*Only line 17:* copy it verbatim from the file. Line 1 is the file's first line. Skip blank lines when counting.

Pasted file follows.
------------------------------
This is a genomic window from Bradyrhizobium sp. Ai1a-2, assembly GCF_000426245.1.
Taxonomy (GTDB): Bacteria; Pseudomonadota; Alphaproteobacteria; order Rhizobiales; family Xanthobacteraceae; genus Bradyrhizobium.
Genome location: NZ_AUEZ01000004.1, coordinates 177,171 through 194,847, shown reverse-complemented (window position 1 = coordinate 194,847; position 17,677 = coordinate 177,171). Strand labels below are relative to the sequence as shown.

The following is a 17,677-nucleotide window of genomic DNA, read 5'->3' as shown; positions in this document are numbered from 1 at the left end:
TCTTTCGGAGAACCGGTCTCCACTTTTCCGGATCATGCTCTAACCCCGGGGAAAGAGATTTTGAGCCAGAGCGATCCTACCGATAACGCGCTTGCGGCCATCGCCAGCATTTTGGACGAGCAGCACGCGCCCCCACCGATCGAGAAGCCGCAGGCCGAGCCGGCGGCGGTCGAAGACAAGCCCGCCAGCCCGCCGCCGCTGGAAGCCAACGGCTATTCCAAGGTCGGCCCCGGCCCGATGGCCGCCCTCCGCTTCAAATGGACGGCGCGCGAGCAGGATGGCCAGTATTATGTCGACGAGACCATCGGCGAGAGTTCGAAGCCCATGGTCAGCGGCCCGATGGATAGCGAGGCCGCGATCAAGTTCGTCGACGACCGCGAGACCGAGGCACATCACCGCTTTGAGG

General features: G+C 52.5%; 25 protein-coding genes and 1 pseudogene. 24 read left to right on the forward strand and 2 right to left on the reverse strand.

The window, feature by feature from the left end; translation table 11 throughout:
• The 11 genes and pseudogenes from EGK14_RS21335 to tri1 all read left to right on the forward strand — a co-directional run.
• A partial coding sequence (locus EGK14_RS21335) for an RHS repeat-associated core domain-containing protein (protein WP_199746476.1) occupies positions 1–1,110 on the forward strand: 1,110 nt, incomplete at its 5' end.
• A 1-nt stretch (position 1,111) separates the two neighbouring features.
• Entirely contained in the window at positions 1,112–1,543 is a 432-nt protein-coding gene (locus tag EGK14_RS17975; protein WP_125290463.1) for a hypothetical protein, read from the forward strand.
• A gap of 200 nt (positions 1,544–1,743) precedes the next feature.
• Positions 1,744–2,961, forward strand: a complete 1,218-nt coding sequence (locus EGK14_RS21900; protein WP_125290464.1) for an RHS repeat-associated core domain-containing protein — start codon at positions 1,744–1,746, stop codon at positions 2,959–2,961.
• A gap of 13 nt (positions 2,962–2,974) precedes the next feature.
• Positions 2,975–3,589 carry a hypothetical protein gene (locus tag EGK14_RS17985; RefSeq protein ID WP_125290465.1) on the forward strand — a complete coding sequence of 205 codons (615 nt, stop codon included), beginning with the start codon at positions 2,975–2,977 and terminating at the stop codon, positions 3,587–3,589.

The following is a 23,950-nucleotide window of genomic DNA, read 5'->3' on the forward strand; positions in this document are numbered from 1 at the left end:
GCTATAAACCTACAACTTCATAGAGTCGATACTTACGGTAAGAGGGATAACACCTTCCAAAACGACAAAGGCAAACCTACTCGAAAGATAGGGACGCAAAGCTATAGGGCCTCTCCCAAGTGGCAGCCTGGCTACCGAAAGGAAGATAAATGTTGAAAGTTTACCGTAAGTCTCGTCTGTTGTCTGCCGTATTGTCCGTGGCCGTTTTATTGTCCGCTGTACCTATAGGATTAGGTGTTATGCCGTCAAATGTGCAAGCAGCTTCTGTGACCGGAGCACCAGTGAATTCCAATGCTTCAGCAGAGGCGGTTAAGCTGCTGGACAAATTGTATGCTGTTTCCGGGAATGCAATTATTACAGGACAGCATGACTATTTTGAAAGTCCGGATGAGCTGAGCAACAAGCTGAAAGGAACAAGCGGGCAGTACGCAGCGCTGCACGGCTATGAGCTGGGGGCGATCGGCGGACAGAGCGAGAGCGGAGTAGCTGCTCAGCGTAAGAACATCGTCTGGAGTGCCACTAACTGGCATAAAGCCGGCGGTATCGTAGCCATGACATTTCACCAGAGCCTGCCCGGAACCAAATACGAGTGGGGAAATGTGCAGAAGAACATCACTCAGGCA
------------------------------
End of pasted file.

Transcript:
GCTATAAACCTACAACTTCATAGAGTCGATACTTACGGTAAGAGGGATAACACCTTCCAAAACGACAAAGGCAAACCTACTCGAAAGATAGGGACGCAAAGCTATAGGGCCTCTCCCAAGTGGCAGCCTGGCTACCGAAAGGAAGATAAATGTTGAAAGTTTACCGTAAGTCTCGTCTGTTGTCTGCCGTATTGTCCGTGGCCGTTTTATTGTCCGCTGTACCTATAGGATTAGGTGTTATGCCGTCAAATGTGCAAGCAGCTTCTGTGACCGGAGCACCAGTGAATTCCAATGCTTCAGCAGAGGCGGTTAAGCTGCTGGACAAATTGTATGCTGTTTCCGGGAATGCAATTATTACAGGACAGCATGACTATTTTGAAAGTCCGGATGAGCTGAGCAACAAGCTGAAAGGAACAAGCGGGCAGTACGCAGCGCTGCACGGCTATGAGCTGGGGGCGATCGGCGGACAGAGCGAGAGCGGAGTAGCTGCTCAGCGTAAGAACATCGTCTGGAGTGCCACTAACTGGCATAAAGCCGGCGGTATCGTAGCCATGACATTTCACCAGAGCCTGCCCGGAACCAAATACGAGTGGGGAAATGTGCAGAAGAACATCACTCAGGCA